Partial Text

The accessory nef gene is present in the genomes of all primate lentiviruses that infect at least forty different African monkey species as well as great apes and humans. Nef performs a striking number of activities [1,2] and is required for efficient viral replication and pathogenicity of HIV-1 and SIVmac in humans and experimentally infected rhesus macaques, respectively [3–5]. Some Nef functions are conserved in the vast majority of primate lentiviruses. These include down-modulation of the CD4 receptor and class I major histocompatibility complex (MHC-I) from the cell surface [6], enhancement of virion infectivity [7] by counteraction of the antiviral factor SERINC5 [8–10], modulation of the actin skeleton [11,12] and T cell signaling and migration [13,14], as well as stimulation of NF-κB activity. The Nef proteins of HIV-2, which originated from several cross-species transmissions of SIVsmm found in sooty mangabeys, and most SIVs additionally down-modulate CD3 from the cell surface to suppress stimulation of virally infected CD4+ T cells and antiviral gene expression [6,15–17]. In contrast, this Nef function was lost in most primate lentiviruses encoding a vpu gene, i.e. HIV-1, its direct simian precursors SIVcpz and SIVgor from chimpanzees and gorillas, respectively, and some closely related SIVs infecting several Cercopithecus species [6,18]. These primate lentiviruses are unable to block TCR-CD3-mediated T cell activation and instead use Vpu to suppress antiviral gene expression by inhibiting activation of the transcription factor NF-κB [19,20]. Most primate lentiviruses lacking Vpu as well as SIVcpz, SIVgor and HIV-1 group O also use Nef to antagonize the restriction factor tetherin to allow efficient release of viral particles from infected cells [21–24]. Finally, many HIV-2, SIV and (to a lesser extent) HIV-1 Nef proteins down-modulate CD28 and CXCR4 from the cell surface [14,25,26]. Thus, the multifunctionality of lentiviral Nefs highlights the importance of this accessory protein but also poses a challenge for dissecting its effects on viral replication and pathogenicity.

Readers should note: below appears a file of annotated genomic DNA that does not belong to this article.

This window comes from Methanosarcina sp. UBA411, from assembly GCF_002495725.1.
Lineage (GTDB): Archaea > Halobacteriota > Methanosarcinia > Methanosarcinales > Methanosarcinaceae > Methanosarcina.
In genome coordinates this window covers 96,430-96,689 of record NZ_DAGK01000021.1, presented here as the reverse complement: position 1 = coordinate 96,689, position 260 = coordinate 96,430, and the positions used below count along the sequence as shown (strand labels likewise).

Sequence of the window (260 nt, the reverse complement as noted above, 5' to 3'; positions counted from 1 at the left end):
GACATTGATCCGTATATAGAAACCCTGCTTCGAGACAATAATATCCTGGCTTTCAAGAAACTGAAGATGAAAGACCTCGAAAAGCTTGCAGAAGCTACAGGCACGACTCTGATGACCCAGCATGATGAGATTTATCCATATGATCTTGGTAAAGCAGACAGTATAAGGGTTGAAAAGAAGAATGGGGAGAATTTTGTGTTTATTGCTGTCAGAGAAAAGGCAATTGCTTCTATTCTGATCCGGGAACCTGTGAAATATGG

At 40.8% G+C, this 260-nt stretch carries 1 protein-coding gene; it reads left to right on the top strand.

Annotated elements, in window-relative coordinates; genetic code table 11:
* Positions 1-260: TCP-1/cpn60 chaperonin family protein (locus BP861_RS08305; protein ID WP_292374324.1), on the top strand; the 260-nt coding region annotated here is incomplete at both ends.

In the present study, we show that SIVcol Nef proteins derived from naturally infected mantled guerezas lack the ability to down-modulate CD4, CD28 and CD3 but are highly potent in modulating CXCR4, suppressing TCR-induced actin remodeling, impairing T cell chemotaxis towards SDF-1α, counteracting Colobus tetherin, and enhancing viral infectivity by counteracting SERINC3 and 5. These results expand previous studies [10,20,28] suggesting that Nef proteins from SIVcol are functionally distinct from all other known primate lentiviral Nef proteins. SERINC5 counteraction by SIVcol Nef was highly efficient and involved surface down-modulation as well as effective proteasomal degradation of this restriction factor. In addition, our results show that SIVcol Nefs are broad-spectrum antagonists of vertebrate SERINC5 proteins and fully active against orthologs from humans, zebrafish and frogs. These effects were disrupted by a single point mutation of Y86F allowing us to analyze the relevance of potent anti-SERINC5 antagonism by Nef for viral replication and cytopathicity. Although the conservation and apparent independent evolution of this Nef function suggest a relevant role in vivo, efficient SERINC5 counteraction did not significantly enhance viral spread and replication in preactivated human CD4+ T cells or in tonsillar lymphoid tissue cultures in the absence of endogenous stimulation. More pronounced effects of SERINC5 antagonism on infectious virus yield and virion infectivity were observed when human PBMC cultures were first HIV-1 infected and then PHA-activated six days later probably because activation reduces expression of this restriction factor [49].